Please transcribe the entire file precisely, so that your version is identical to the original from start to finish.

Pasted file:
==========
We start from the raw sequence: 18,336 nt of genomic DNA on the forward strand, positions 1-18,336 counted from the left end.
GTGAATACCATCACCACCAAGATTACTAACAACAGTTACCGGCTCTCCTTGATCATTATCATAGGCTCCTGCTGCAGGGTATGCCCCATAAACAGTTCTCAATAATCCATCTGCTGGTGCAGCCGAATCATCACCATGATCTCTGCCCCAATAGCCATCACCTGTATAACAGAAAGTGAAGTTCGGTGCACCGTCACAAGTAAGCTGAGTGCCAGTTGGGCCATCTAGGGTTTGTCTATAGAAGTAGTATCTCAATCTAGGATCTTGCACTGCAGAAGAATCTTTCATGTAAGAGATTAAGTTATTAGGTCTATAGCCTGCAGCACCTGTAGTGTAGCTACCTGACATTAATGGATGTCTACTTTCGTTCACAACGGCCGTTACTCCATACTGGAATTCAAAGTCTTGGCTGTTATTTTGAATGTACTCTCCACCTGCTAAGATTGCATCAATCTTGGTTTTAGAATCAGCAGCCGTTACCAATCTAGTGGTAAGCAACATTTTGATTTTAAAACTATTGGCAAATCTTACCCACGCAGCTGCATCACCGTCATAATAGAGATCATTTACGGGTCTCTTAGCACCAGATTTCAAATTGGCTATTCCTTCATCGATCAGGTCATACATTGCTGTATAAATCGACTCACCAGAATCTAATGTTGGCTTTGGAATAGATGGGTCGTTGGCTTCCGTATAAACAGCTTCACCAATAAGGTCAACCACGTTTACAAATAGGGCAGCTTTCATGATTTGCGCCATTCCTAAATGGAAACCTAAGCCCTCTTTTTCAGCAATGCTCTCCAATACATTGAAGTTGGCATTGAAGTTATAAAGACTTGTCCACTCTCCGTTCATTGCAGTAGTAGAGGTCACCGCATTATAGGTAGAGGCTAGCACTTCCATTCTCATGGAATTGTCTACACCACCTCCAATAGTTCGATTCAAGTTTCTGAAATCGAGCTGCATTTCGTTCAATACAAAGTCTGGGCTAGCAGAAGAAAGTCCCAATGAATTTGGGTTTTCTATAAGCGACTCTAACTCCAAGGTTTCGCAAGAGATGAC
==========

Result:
We start from the raw sequence: 18,336 nt of genomic DNA on the forward strand, positions 1-18,336 counted from the left end.
GTGAATACCATCACCACCAAGATTACTAACAACAGTTACCGGCTCTCCTTGATCATTATCATAGGCTCCTGCTGCAGGGTATGCCCCATAAACAGTTCTCAATAATCCATCTGCTGGTGCAGCCGAATCATCACCATGATCTCTGCCCCAATAGCCATCACCTGTATAACAGAAAGTGAAGTTCGGTGCACCGTCACAAGTAAGCTGAGTGCCAGTTGGGCCATCTAGGGTTTGTCTATAGAAGTAGTATCTCAATCTAGGATCTTGCACTGCAGAAGAATCTTTCATGTAAGAGATTAAGTTATTAGGTCTATAGCCTGCAGCACCTGTAGTGTAGCTACCTGACATTAATGGATGTCTACTTTCGTTCACAACGGCCGTTACTCCATACTGGAATTCAAAGTCTTGGCTGTTATTTTGAATGTACTCTCCACCTGCTAAGATTGCATCAATCTTGGTTTTAGAATCAGCAGCCGTTACCAATCTAGTGGTAAGCAACATTTTGATTTTAAAACTATTGGCAAATCTTACCCACGCAGCTGCATCACCGTCATAATAGAGATCATTTACGGGTCTCTTAGCACCAGATTTCAAATTGGCTATTCCTTCATCGATCAGGTCATACATTGCTGTATAAATCGACTCACCAGAATCTAATGTTGGCTTTGGAATAGATGGGTCGTTGGCTTCCGTATAAACAGCTTCACCAATAAGGTCAACCACGTTTACAAATAGGGCAGCTTTCATGATTTGCGCCATTCCTAAATGGAAACCTAAGCCCTCTTTTTCAGCAATGCTCTCCAATACATTGAAGTTGGCATTGAAGTTATAAAGACTTGTCCACTCTCCGTTCATTGCAGTAGTAGAGGTCACCGCATTATAGGTAGAGGCTAGCACTTCCATTCTCATGGAATTGTCTACACCACCTCCAATAGTTCGATTCAAGTTTCTGAAATCGAGCTGCATTTCGTTCAATACAAAGTCTGGGCTAGCAGAAGAAAGTCCCAATGAATTTGGGTTTTCTATAAGCGACTCTAACTCCAAGGTTTCGCAAGAGATGAC